Alex Tabarrok pointed out something extremely important about college education in America: In the last 25 years colleges have increased overall enrollments by 50% while increasing STEM (science, technology, engineering, math) enrollments by 0. If colleges were held financially responsible for producing useful graduates that sort of wasteful nonsense would stop in a hurry. Less would be spent on education and the money spent would be spent in far more constructive ways.

Share |      By Randall Parker at 2011 December 04 06:31 PM  Education Incentives

Stephen said at December 4, 2011 10:04 PM:

But a bankruptcy is caused by an accumulation of factors - education loan + car loan + mortgage + urgent surgery = bankruptcy. Why should the uni be penalised for that?

That said, I'd love to see a major decline in enrolments for degrees with zero public benefit: MBAs.

Dan B. said at December 5, 2011 12:36 PM:

I'm one of those who has the capacity to self start, learn and persist. I recently got a BA but it has done next to nothing for me. What useful technical skills do you recommend I learn and how do I go about making them profitable and marketable? (Maybe you can refer me to a previous article.)

bbartlog said at December 5, 2011 5:01 PM:

You know, instead of having the college *guarantee* the loan, you could have the college *make* the loan. Granted, this would require a certain amount of financial liquidity on the part of the institutions. But it involves fewer agents.

Stephen said at December 5, 2011 5:05 PM:

Do what interests you, otherwise you won't make it through the grind of study and the (worse) grind of working for the rest of your life.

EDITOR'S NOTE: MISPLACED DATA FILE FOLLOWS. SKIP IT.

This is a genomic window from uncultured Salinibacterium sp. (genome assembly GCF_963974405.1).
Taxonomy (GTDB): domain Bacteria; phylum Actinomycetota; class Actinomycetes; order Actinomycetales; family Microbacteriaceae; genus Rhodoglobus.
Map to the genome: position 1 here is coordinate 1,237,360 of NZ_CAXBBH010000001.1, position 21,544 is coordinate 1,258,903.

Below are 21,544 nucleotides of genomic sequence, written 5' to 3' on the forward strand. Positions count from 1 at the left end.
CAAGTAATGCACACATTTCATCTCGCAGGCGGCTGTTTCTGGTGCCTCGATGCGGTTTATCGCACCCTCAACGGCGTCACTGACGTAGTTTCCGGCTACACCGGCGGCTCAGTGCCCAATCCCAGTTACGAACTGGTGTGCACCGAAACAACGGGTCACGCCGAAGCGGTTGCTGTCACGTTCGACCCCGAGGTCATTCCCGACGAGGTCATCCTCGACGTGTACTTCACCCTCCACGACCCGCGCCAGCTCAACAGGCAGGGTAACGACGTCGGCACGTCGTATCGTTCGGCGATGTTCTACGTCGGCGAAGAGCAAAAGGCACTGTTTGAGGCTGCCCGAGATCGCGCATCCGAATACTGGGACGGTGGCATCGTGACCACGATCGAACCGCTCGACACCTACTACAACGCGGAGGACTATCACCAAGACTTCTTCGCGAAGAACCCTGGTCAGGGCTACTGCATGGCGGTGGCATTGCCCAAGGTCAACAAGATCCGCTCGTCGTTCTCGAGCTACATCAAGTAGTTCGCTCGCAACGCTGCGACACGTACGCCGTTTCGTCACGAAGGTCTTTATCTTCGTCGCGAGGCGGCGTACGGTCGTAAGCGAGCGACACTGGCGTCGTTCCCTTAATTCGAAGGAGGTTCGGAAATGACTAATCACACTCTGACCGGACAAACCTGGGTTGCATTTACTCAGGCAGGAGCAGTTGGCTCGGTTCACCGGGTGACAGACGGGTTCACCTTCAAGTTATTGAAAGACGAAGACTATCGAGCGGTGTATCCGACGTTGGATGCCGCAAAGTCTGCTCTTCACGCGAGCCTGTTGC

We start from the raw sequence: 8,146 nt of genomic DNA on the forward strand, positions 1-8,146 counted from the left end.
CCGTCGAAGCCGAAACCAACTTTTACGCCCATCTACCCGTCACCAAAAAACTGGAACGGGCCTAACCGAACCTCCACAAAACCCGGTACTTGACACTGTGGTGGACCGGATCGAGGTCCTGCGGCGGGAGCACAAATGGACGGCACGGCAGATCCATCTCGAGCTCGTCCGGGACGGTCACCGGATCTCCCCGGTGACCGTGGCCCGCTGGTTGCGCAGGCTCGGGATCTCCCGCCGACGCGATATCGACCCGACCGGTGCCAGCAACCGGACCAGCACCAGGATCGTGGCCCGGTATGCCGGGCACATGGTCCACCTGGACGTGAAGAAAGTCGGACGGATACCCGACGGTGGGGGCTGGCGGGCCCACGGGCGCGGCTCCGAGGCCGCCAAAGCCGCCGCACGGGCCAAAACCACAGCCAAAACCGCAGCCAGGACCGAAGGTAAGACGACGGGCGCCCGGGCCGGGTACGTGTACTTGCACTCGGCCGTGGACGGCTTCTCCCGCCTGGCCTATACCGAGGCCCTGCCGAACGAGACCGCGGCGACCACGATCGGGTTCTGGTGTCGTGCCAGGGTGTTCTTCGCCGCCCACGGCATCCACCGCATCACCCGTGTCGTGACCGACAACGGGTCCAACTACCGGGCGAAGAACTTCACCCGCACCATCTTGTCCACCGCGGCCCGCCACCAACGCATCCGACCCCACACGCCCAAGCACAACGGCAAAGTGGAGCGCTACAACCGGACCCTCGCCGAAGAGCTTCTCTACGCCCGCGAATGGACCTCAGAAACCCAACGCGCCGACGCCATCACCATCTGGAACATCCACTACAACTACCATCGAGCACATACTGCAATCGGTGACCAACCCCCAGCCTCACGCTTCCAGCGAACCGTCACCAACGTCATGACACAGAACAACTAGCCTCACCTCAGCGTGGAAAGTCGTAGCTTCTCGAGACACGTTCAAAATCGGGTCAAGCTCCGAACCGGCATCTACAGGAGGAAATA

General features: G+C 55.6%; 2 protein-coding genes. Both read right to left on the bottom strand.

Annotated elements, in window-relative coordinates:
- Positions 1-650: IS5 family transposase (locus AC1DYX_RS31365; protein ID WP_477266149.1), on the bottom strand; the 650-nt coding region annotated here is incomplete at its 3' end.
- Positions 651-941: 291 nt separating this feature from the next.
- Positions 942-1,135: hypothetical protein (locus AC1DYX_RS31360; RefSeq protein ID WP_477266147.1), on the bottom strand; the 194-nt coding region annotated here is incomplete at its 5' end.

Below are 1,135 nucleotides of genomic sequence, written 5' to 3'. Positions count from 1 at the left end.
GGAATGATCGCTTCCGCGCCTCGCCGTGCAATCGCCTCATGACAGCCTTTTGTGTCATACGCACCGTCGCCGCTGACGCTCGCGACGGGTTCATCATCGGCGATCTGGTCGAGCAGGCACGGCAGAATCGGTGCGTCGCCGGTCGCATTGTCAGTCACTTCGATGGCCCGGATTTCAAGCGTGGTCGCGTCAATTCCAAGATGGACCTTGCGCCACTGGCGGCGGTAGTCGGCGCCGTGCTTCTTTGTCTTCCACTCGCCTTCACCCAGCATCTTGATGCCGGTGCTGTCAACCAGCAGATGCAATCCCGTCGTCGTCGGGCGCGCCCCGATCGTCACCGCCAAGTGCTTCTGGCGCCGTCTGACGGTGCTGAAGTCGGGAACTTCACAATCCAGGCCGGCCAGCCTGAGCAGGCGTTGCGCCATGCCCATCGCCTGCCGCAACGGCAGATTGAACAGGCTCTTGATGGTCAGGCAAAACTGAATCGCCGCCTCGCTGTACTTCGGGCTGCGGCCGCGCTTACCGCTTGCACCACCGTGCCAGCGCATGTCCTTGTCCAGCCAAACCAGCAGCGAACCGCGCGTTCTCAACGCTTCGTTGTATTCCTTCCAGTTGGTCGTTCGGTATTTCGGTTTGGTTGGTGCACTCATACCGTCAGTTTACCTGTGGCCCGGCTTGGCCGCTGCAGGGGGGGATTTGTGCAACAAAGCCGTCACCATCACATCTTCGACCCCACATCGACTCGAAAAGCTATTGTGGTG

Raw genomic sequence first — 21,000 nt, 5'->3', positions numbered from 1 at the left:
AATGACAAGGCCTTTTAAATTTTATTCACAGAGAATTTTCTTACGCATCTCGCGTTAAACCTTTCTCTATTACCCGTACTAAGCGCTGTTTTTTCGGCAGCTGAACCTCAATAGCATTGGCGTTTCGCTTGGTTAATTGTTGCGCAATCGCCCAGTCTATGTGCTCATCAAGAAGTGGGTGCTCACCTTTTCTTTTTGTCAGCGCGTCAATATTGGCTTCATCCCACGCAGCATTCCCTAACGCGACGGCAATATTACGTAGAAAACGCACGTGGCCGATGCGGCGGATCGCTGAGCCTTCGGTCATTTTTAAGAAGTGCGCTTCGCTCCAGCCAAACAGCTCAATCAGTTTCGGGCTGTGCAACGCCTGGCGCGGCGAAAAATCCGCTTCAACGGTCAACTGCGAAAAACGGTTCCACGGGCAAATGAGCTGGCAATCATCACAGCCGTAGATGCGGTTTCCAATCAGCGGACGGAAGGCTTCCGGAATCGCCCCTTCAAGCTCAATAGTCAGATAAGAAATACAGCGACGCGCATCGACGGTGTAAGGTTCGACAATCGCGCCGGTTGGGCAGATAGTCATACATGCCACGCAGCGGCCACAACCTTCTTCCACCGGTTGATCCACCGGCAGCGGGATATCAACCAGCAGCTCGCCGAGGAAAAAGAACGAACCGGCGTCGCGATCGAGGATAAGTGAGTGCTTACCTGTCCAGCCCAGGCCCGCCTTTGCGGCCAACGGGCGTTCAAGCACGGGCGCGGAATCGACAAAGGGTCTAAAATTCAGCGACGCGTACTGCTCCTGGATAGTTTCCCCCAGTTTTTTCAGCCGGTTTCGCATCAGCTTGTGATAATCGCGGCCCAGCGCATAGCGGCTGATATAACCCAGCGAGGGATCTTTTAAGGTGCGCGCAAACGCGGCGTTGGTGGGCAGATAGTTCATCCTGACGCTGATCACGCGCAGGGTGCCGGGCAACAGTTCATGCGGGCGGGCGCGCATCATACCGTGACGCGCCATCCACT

Wait until you have money and think you could use a degree, then study.

Wolf-Dog said at December 6, 2011 11:09 PM:

Randall Parker wrote: "Alex Tabarrok pointed out something extremely important about college education in America: In the last 25 years colleges have increased overall enrollments by 50% while increasing STEM (science, technology, engineering, math) enrollments by 0. "
This is a recipe for disaster. Note that a high percentage of the science and engineering students in American universities are foreigners, and in the past many of them wanted to stay in the US. But more recently a lot more of them are finding good jobs in their countries and they are happily returning home. This can be a very bad for the US, unless the private industry and government subsidise science and engineering education. But it is also important to reward the creation of more science and engineering jobs in the US so that these new graduates stay employed.

Crazy Horse said at December 7, 2011 2:28 PM:

carpenters, plumbers, masons, painters, mechanics and all alike will always have a job. The only reason is that they know how to actually DO something.